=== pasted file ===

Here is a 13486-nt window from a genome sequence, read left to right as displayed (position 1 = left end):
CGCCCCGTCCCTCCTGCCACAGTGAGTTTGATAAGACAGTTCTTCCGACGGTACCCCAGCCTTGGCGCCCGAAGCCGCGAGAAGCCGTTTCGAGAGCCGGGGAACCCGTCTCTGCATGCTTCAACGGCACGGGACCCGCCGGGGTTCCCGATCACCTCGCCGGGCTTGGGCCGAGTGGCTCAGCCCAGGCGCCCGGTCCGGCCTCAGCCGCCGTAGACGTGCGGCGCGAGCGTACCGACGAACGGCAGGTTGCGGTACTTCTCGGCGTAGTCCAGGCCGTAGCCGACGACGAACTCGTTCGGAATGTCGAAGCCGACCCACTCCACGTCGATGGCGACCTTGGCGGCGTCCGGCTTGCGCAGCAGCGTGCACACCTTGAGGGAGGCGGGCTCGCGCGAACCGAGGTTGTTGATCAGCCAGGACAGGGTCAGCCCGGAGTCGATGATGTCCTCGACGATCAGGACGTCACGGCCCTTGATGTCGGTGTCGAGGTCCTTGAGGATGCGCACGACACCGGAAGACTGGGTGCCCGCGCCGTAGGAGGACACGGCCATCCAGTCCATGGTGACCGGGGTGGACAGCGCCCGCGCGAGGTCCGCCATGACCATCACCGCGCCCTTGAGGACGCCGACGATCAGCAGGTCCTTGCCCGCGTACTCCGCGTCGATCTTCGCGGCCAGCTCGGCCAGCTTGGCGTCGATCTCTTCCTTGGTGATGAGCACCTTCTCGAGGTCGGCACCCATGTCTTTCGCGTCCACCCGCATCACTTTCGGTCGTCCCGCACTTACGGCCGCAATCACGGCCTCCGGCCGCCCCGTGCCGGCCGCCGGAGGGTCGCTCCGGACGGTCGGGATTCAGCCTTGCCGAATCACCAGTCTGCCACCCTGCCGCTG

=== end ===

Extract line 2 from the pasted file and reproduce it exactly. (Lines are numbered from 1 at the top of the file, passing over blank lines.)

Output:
CGCCCCGTCCCTCCTGCCACAGTGAGTTTGATAAGACAGTTCTTCCGACGGTACCCCAGCCTTGGCGCCCGAAGCCGCGAGAAGCCGTTTCGAGAGCCGGGGAACCCGTCTCTGCATGCTTCAACGGCACGGGACCCGCCGGGGTTCCCGATCACCTCGCCGGGCTTGGGCCGAGTGGCTCAGCCCAGGCGCCCGGTCCGGCCTCAGCCGCCGTAGACGTGCGGCGCGAGCGTACCGACGAACGGCAGGTTGCGGTACTTCTCGGCGTAGTCCAGGCCGTAGCCGACGACGAACTCGTTCGGAATGTCGAAGCCGACCCACTCCACGTCGATGGCGACCTTGGCGGCGTCCGGCTTGCGCAGCAGCGTGCACACCTTGAGGGAGGCGGGCTCGCGCGAACCGAGGTTGTTGATCAGCCAGGACAGGGTCAGCCCGGAGTCGATGATGTCCTCGACGATCAGGACGTCACGGCCCTTGATGTCGGTGTCGAGGTCCTTGAGGATGCGCACGACACCGGAAGACTGGGTGCCCGCGCCGTAGGAGGACACGGCCATCCAGTCCATGGTGACCGGGGTGGACAGCGCCCGCGCGAGGTCCGCCATGACCATCACCGCGCCCTTGAGGACGCCGACGATCAGCAGGTCCTTGCCCGCGTACTCCGCGTCGATCTTCGCGGCCAGCTCGGCCAGCTTGGCGTCGATCTCTTCCTTGGTGATGAGCACCTTCTCGAGGTCGGCACCCATGTCTTTCGCGTCCACCCGCATCACTTTCGGTCGTCCCGCACTTACGGCCGCAATCACGGCCTCCGGCCGCCCCGTGCCGGCCGCCGGAGGGTCGCTCCGGACGGTCGGGATTCAGCCTTGCCGAATCACCAGTCTGCCACCCTGCCGCTG